Reflections about the Women & Leadership program in Vietnam
by Kelly Guzman (Nurse Consultant – Transition and Activation Planning LA, USA)
Mr Minh, a lecturer of Financial Management at the University of Transport in Ho Chi Minh City, toured us through his facility. Mr Minh is applying for a master’s degree in logistics and material and supply chain. The campus has an open design and layout with classrooms surrounding a quad where the students can connect in the open air. Most students and people in the city use motorcycles and scooters so there were over 100 motorbikes in the quad area parked side by side which was quite impressive and I’m curious to know how they get out from the middle! There are approximately 70 classrooms with 40-70 kids/classroom and all are equipped with screens, overhead projectors and an AV system for the teacher to use for lecture. There are more male students than female at this university, which appears to be culturally driven since most jobs are construction-related fields such as engineering and technology and these jobs are considered “men’s jobs”. Some challenges at the university according to Mr Minh include:
• High student teacher ratio
• Teaching materials are not available
• Most of the materials are printed in Russian, need to be translated and are outdated
• More case studies for teaching purposes are needed
• Students need interview skills to obtain jobs post graduation.
We had coffee and our first light lunch with the delegation at the Sim Café and met with Ms Thuy a professor at the university with some of her students. Ms Thuy provided an overview of her programs, which focus on ‘How to influence young girls’. Discussion topics during lunch included the traditional and cultural roles of men and women at home and in the workplace. Culturally women are raised to essentially “do it all” and the men have been raised not to participate or to have a passive role with housework, child rearing, etc. Additionally, men have been discouraged to marry an educated woman because she may be more trouble than a non-educated woman. As a result, young women are struggling to go to school and have a career but get married based on past traditions and are expected to be married between 18-25 years old. The girls are considered “old” if they aren’t married by the time they are 30! The most interesting part of this discussion to me was the topic of sexual education, puberty, and “What’s happening with my body”, which are not taught in school or discussed among friends. As a result, children learn about sex the hard way. We had active discussions about pre-marital sex, rape, sexual harassment and strategies to address all of these topics. One of the girls, a 23 year old, commented that this was the first time ever that she had a conversation such as this! Very interesting.
In the afternoon we visited the Nursing School of Nguyen Taat Thanh University with Vice Dean, Ms Trinh Thi Loan and Luu Nguyen Duc Ha. Ms Loan has been a nurse for over 30 years and is referred to as the “Florence Nightingale of Vietnam”. She has a personal interest in improving the education levels of the nurses of Vietnam as well as implementing a home health care program. She has a very fascinating background and life story. She was sent to the USA with five other nurses to learn about nursing practice in 1975 because the skills and training in Vietnam did not exist at that time. She received several months of training in American hospitals and then returned to teach other nurses what she learned and to care for Vietnamese soldiers who were injured as a result of the war. She has studied and traveled all over the world to learn about nursing and at 83 years old, she is truly inspirational. This woman has seen it all!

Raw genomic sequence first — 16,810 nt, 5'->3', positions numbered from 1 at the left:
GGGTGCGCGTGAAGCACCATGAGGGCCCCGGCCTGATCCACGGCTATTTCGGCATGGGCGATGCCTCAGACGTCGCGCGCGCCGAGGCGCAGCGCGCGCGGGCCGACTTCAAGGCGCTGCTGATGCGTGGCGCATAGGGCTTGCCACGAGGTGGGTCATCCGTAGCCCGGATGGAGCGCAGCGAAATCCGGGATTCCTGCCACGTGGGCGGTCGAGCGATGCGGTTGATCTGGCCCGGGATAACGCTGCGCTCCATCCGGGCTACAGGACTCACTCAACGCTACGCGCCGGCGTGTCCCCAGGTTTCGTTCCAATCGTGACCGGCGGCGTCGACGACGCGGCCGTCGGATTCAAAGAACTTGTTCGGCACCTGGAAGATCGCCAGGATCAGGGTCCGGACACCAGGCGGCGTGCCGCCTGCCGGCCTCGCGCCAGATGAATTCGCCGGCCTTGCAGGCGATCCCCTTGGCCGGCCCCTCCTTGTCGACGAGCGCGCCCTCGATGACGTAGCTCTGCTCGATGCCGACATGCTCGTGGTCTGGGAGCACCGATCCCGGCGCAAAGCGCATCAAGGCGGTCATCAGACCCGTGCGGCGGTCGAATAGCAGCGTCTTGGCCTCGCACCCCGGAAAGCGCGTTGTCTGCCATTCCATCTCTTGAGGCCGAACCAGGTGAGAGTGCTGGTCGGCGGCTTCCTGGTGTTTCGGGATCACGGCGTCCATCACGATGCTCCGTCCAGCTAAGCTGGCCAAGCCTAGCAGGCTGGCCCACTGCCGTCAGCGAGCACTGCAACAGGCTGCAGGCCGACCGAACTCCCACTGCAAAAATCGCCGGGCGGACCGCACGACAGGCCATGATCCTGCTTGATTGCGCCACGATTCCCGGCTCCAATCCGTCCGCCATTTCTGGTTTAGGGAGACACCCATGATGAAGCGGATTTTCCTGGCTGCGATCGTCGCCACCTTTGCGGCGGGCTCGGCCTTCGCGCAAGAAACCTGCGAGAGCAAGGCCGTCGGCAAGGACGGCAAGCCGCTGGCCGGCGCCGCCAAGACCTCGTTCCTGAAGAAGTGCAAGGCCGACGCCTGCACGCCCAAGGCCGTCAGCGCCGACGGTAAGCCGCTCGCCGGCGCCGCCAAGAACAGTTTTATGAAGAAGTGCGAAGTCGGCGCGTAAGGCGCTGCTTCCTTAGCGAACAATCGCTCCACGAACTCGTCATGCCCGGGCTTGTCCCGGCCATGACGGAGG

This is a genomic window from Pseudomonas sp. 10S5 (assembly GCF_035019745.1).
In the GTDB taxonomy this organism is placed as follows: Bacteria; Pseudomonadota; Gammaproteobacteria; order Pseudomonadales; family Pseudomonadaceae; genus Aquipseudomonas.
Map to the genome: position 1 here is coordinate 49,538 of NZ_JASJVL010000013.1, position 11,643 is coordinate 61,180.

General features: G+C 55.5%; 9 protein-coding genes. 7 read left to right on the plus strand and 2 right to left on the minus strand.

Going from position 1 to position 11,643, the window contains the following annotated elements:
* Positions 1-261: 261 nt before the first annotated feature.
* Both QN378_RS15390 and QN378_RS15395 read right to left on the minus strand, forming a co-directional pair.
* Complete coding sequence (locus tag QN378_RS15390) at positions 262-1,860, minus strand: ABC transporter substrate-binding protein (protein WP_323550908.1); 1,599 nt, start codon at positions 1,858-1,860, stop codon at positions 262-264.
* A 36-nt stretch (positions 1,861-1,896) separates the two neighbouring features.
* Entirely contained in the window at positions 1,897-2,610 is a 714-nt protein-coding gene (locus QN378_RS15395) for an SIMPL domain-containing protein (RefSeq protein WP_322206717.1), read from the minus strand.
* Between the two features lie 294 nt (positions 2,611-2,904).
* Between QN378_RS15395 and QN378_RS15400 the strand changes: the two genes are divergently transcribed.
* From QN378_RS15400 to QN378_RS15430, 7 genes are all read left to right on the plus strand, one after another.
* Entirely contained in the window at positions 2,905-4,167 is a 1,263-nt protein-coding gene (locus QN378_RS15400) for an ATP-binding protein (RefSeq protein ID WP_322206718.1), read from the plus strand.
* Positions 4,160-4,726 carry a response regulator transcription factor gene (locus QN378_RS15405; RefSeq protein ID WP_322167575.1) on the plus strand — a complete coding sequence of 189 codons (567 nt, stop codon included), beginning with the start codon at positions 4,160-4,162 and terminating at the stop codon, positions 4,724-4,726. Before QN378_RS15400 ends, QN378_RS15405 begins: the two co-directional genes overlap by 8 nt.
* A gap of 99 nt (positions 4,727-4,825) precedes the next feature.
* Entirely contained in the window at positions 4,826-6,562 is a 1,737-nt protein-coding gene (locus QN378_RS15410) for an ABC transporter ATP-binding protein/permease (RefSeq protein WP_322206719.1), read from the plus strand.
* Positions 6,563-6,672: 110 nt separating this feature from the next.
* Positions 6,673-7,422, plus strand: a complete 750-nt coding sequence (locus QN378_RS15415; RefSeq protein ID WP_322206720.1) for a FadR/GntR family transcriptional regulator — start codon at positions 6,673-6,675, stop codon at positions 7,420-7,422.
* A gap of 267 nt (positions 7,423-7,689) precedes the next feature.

Ms Hanh, is her heir apparent and although is tiny in stature and appearance, is quite powerful and dynamic! In the 7th grade she told her family that she was planning to study abroad so she began to prepare for her studies by taking English and going to the USA for her last two years of high school so she could attend university in another country. She went to nursing school in Wyoming, has a BSN and practiced there for about a year. Much to everyone’s surprise, she came back to Vietnam with a plan to stay for 6 months and then go to another country to gain additional experience. After 6 months she realized that her education and skills were needed in Vietnam, so she joined the faculty with Ms Loan and is currently studying international program development, translating curriculum into Vietnamese so they can teach current practices to their students. At 23 years of age she is truly inspirational and we are confident that she will do amazing things for her country! These nurses are great role models for nurses everywhere. Some challenges they shared with us included:
• Physicians dictate nursing practice
• Nurses are not allowed to practice as a traditional Western nurse and the 5 step nursing model.
• Nursing diagnosis are not allowed as this would be considered physician’s work
• There isn’t a standardized test to determine competency for all nurses
• Nurses do everything from patient hygiene to medication administration
• Public health and home health models are needed
• Basic research models and methodologies are needed
• Ratios are measured as physician to nurse and not nurse to patient
• Nurses in the ICU can care for up to 5 patients
• Some shifts are 16 hours
• Pay is poor in the governmental hospitals
The day ended with a delicious meal at Tandoor, Indian Cuisine where we were able to continue our conversations and enjoy each other’s company!